Why do we say an “Englishman’s home is his Castle”?

June 25, 2020 3:15 pm

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You may well have heard the expression an “Englishman’s home is his Castle”. What exactly does this expression mean and what does it relate to? On the face of it it seems relatively straightforward and open to interpretation. It is used to describe someone who is house proud and very keen to make it look it’s best. It can also be used to refer to someone who rarely likes to leave it! One thing is for sure, before you make a house your castle you will need a Home buyers survey before you can receive the mortgage offer.

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The term comes from the legal profession. It basically refers to an ancient law that actually dates back to Roman times and has been enshrined in English common law ever since. It is a constant throughout the ages and relates to the acceptance of the inviolability of a home.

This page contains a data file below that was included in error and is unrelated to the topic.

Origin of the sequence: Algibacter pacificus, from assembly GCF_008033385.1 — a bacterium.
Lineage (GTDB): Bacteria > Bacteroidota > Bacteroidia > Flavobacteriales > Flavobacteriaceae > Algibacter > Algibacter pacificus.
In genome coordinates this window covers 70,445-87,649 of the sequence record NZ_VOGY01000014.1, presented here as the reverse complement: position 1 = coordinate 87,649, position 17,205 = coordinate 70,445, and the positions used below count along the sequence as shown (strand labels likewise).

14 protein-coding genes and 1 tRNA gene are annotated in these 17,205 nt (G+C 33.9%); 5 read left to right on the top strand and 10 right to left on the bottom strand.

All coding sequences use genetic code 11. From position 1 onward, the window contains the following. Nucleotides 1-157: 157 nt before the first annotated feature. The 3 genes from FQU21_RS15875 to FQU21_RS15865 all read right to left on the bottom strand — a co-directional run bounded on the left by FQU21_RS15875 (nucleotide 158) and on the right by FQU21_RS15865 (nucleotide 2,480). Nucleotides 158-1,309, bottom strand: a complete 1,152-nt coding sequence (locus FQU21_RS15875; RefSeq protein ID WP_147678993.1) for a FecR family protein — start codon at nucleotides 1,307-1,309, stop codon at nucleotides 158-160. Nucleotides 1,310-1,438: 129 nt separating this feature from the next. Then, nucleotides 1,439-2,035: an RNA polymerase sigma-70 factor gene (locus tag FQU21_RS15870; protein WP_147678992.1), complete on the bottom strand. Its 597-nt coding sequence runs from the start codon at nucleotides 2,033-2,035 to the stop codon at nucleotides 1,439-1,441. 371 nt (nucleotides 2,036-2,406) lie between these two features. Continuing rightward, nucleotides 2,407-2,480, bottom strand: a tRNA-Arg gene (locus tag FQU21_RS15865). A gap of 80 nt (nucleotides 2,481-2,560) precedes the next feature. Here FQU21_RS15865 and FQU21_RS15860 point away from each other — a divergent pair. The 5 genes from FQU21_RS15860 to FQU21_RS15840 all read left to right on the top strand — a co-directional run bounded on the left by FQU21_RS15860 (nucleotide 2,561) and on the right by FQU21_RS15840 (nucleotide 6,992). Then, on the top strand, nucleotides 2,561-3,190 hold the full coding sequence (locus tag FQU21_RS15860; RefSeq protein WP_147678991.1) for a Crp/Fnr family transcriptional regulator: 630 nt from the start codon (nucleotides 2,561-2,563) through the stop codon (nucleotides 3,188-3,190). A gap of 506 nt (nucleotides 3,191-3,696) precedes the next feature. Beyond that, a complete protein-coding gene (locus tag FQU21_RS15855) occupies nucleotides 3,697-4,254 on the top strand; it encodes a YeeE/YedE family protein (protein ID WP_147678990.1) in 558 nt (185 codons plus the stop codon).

Inviolability means something that cannot be destroyed or desecrated. A safe space where no one can enter without your permission.

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You can see why the Castle reference is used. A Castle is a highly defensible protective building. It is known as the castle doctrine and it states that you can use whatever force is required to keep someone out, or get them out of your home. This does not include the Police or Bailiffs.